TOKYO, Feb. 22 (Xinhua) -- Japan's Hayabusa2 space probe successfully landed on the asteroid Ryugu, data from the Japan Aerospace Exploration Agency (JAXA) confirmed Friday.
Hayabusa2 began its descent a day earlier to the asteroid, which the probe arrived above in June last year, from an altitude of 20,000 meters.
The decent was delayed by a few hours while the final approach to the asteroid's surface was confirmed, JAXA said.
The probe is now scheduled to begin collecting rock samples from Ryugu's surface, according to JAXA's mission plans.
The initial touchdown on the asteroid was postponed in October last year, as JAXA found the surface of the asteroid, which is about 300 million km from the Earth and 900 meters in diameter, to be rockier than it first thought and needed more time to ensure the safe landing of the probe.
On Oct. 3, Hayabusa2 released a small-sized Mobile Asteroid Surface Scout, also known as MASCOT, which touched down successfully on the asteroid.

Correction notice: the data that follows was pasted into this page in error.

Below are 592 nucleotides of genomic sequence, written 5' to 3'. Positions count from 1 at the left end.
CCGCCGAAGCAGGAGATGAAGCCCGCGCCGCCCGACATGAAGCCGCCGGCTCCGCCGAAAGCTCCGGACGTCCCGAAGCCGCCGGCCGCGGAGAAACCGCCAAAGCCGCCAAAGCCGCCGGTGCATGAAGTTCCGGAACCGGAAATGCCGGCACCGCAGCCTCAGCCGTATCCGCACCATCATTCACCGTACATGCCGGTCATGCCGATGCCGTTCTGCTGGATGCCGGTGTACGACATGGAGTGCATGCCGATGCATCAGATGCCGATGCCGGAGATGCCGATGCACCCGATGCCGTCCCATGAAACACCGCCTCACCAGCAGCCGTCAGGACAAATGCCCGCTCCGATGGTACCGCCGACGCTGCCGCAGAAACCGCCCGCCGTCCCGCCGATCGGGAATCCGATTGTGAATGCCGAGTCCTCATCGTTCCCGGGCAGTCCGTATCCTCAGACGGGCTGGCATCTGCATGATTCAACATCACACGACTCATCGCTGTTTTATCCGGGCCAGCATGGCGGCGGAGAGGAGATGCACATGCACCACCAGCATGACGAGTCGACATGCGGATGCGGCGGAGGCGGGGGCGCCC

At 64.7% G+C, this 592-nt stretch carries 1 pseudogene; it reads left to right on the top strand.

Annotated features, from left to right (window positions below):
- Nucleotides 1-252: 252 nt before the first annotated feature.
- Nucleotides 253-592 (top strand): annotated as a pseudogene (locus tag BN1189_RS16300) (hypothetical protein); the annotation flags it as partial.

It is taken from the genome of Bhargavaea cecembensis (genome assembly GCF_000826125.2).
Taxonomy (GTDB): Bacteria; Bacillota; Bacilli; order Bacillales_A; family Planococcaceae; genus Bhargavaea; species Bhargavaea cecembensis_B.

Prior to that, two small robotic rovers also launched from Hayabusa2 successfully landed on Ryugu on Sept. 22.
The rovers have been taking images of the asteroid and performing other functions such as measuring its surface temperature.
JAXA said the images of Ryugu captured by the robots have revealed a cluster of bumpy rocks and a lack of flat surfaces for the main probe to land on.
The agency has since located a flat area near Ryugu's equator that is free of rocks larger than 60 centimeters, it said.
The scientists, according to JAXA's data, apparently successfully landed the probe on a far smaller landing area than originally planned.
The landing zone near the equator was 6 meters in diameter, JAXA said.
The 600-kg Hayabusa2, which was launched from the Tanegashima Space Center in southwestern Japan in December 2014, has experienced no problems up until now, throughout its journey totaling 3.2 billion km.
The agency said that in total, Hayabusa2 is scheduled to make three landings on the asteroid and collect rock samples and will stay close to Ryugu for one and a half years.
During this time, it will conduct a number of exploratory activities in an attempt to try to find clues about the solar system's evolution and possibly the beginning of life itself.
Hayabusa2's mission will be completed when it returns to the Earth in 2020 with the samples of rocks it has collected from Ryugu, which is thought to contain water and other materials that could possibly support life.